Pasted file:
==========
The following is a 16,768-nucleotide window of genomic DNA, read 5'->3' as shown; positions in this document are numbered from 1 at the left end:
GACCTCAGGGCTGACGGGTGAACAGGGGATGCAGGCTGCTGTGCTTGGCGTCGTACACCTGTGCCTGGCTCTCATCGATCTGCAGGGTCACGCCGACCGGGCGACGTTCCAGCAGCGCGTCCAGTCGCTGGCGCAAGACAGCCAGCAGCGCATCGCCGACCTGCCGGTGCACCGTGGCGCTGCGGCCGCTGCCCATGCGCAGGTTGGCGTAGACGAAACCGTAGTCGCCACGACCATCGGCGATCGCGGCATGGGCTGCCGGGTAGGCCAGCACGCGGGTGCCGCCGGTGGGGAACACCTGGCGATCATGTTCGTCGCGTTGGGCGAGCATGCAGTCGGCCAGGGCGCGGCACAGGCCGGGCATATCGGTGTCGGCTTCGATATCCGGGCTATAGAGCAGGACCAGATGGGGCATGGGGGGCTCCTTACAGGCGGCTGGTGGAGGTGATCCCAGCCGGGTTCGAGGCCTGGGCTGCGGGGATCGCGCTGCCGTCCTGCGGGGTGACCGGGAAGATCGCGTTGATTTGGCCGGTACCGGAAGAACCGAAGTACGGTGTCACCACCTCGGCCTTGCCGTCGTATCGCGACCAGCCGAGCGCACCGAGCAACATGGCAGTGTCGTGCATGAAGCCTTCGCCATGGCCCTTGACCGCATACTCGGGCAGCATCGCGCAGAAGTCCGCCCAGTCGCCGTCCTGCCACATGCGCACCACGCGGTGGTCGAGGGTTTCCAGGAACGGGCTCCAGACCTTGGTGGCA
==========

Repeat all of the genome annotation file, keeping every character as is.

The following is a 16,768-nucleotide window of genomic DNA, read 5'->3' as shown; positions in this document are numbered from 1 at the left end:
GACCTCAGGGCTGACGGGTGAACAGGGGATGCAGGCTGCTGTGCTTGGCGTCGTACACCTGTGCCTGGCTCTCATCGATCTGCAGGGTCACGCCGACCGGGCGACGTTCCAGCAGCGCGTCCAGTCGCTGGCGCAAGACAGCCAGCAGCGCATCGCCGACCTGCCGGTGCACCGTGGCGCTGCGGCCGCTGCCCATGCGCAGGTTGGCGTAGACGAAACCGTAGTCGCCACGACCATCGGCGATCGCGGCATGGGCTGCCGGGTAGGCCAGCACGCGGGTGCCGCCGGTGGGGAACACCTGGCGATCATGTTCGTCGCGTTGGGCGAGCATGCAGTCGGCCAGGGCGCGGCACAGGCCGGGCATATCGGTGTCGGCTTCGATATCCGGGCTATAGAGCAGGACCAGATGGGGCATGGGGGGCTCCTTACAGGCGGCTGGTGGAGGTGATCCCAGCCGGGTTCGAGGCCTGGGCTGCGGGGATCGCGCTGCCGTCCTGCGGGGTGACCGGGAAGATCGCGTTGATTTGGCCGGTACCGGAAGAACCGAAGTACGGTGTCACCACCTCGGCCTTGCCGTCGTATCGCGACCAGCCGAGCGCACCGAGCAACATGGCAGTGTCGTGCATGAAGCCTTCGCCATGGCCCTTGACCGCATACTCGGGCAGCATCGCGCAGAAGTCCGCCCAGTCGCCGTCCTGCCACATGCGCACCACGCGGTGGTCGAGGGTTTCCAGGAACGGGCTCCAGACCTTGGTGGCA